Peruvian legislators reject constitutional reform necessary to advance elections
Peruvian legislators rejected constitutional reform needed to advance general elections on Friday. With 49 votes in favor, 33 against and 25 abstentions, the legislators fail to reach the necessary 87 votes.
— Congress of Peru 🇵🇪 (@congresoperu) December 16, 2022
“The constitutional reform that modifies the duration of the mandate for president, first vice president and elected deputies during the 2021 elections and establishes the electoral process (and) general elections in 2023 has not been approved,” announced the president of Congress, José Williams.
To hold an early election, it is required that the constitutional reform be approved during two consecutive legislative periods.
“Today, Congress had to approve a constitutional reform in the first vote that shortened presidential and parliamentary terms, which are expected to end in 2026, to 2024 so that early elections can be held in December 2023,” Omar Cairo, professor of constitutional law at the Pontifical Catholic University of Peru, he told CNN on Friday.
“Because this is a constitutional reform, it needs to be approved in two consecutive legislatures. If they had approved it in this legislature, the next vote would be in March (next legislature) and with this the necessary reform would be completed. Now, we run the risk that If it is not approved in this legislature, it has to pass in the next legislature in March and the second would be in August, which would not give time to organize the electoral process in December,” Cairo explained.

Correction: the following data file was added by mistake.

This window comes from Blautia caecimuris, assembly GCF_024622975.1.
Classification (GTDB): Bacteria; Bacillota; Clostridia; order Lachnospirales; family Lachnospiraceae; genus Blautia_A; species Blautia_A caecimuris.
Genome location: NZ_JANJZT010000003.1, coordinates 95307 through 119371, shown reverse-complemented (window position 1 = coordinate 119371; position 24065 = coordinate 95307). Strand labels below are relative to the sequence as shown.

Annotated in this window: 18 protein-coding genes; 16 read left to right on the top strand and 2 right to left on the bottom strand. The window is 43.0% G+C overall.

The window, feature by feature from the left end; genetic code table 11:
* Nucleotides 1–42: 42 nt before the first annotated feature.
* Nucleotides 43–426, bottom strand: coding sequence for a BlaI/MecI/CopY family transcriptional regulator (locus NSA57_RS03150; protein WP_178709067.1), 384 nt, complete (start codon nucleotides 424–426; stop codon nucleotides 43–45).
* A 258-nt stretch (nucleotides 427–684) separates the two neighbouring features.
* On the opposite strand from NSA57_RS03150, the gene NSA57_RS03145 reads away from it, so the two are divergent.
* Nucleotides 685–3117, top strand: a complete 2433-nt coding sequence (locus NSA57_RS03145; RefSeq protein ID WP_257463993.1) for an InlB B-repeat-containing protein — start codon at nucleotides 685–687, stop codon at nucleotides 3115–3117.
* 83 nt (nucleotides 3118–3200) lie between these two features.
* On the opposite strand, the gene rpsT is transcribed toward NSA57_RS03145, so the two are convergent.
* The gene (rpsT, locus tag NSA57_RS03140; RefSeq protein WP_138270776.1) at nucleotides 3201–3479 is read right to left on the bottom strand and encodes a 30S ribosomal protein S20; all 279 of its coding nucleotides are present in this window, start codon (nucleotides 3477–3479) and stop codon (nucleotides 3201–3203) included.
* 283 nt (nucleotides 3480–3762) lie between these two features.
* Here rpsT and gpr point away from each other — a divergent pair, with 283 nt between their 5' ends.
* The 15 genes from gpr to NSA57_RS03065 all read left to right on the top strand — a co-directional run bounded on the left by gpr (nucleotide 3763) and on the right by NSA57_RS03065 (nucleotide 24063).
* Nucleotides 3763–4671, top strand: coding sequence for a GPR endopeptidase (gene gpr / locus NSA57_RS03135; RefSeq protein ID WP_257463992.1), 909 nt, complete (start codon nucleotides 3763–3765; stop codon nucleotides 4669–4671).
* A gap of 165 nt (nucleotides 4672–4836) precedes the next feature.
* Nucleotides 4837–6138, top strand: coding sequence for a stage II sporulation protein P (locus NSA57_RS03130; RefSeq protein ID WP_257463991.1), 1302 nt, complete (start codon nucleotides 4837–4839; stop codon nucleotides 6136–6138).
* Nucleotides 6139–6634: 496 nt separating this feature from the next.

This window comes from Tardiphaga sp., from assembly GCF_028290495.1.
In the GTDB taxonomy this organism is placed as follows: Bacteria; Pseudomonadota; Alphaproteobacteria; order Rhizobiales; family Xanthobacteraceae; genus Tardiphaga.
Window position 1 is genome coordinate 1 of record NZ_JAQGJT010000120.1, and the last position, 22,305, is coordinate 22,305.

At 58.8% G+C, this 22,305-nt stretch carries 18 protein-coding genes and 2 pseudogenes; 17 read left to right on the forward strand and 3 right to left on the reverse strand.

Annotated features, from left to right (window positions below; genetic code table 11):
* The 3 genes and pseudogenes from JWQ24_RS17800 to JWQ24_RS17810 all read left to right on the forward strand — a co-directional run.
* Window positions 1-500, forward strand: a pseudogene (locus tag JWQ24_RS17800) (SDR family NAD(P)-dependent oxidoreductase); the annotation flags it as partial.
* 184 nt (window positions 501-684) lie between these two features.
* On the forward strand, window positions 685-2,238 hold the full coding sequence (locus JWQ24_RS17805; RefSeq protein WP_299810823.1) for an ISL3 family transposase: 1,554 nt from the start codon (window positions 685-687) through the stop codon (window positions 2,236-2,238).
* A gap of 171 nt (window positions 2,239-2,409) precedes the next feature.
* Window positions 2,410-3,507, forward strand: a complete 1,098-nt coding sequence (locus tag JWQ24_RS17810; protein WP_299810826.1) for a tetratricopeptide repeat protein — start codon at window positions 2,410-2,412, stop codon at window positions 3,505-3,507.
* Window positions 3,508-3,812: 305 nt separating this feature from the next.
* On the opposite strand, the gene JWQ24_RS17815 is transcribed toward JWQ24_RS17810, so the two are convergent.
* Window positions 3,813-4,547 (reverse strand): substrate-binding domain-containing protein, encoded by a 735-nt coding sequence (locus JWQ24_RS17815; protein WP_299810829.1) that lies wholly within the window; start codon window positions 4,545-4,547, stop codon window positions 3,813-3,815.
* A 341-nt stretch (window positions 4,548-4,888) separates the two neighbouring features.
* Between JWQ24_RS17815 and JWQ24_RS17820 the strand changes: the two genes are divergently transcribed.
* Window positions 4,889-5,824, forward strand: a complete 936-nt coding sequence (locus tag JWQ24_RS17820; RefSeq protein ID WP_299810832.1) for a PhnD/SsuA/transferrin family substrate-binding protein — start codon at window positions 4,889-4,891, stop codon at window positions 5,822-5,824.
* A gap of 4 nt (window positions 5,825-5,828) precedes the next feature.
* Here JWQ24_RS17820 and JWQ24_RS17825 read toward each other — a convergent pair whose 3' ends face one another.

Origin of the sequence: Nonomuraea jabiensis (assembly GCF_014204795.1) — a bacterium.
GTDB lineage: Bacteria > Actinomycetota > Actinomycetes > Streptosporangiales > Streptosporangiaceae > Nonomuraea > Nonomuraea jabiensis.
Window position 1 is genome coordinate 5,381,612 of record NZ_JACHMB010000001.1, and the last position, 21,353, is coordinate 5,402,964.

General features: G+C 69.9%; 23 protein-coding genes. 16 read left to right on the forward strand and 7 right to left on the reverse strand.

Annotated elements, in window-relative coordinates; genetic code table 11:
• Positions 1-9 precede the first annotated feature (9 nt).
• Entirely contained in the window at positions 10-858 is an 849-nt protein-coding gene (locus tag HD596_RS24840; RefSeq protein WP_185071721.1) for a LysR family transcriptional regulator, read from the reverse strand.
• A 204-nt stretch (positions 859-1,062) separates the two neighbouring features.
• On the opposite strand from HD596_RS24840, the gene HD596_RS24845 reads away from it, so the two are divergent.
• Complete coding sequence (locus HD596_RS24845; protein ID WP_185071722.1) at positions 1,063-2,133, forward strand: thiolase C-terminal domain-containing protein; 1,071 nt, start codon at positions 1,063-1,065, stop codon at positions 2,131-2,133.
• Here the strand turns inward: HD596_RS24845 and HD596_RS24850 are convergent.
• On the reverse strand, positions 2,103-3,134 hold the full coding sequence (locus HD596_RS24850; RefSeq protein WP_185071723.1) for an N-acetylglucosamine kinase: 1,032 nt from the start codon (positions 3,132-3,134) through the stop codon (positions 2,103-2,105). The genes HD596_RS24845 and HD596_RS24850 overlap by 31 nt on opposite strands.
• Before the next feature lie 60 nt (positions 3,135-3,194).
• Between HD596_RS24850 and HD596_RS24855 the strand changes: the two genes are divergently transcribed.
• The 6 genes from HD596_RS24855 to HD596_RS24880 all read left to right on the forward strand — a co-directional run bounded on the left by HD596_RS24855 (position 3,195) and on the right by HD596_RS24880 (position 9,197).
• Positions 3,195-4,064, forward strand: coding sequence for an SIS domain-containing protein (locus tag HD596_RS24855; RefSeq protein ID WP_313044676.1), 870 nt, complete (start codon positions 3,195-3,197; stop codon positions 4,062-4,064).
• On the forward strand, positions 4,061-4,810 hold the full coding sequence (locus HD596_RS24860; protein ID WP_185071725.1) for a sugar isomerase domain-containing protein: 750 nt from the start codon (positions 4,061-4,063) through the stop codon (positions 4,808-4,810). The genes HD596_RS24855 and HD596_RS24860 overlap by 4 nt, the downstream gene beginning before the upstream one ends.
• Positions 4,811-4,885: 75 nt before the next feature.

Since protests began in the country following the removal of former President Castillo, the demand for early presidential and parliamentary elections has gained momentum.
A survey published in September 2022 by the IEP showed that 84% of Peruvians disapproved of the performance of Congress. Legislators are perceived to not only pursue their own interests in Congress, but are also associated with corrupt practices.
According to Peruvian law, the consecutive re-election of president and members of Congress is not allowed.
“There is a constant position of the Peruvian legislators, which is their refusal to leave their posts before 2026,” Cairo said. “Unfortunately, they have not listened or understood the demands of the people and have rejected early elections, so they have the right to remain in office until 2026,” she added.
On Thursday, President Dina Boluarte asked Congress “to take the best options to reduce the deadlines and achieve the necessary reforms” to hold early elections.
“Here we will all have to go: Executive and Legislative,” he added.
On Friday afternoon, Congress announced on social media that a reconsideration of the vote is pending.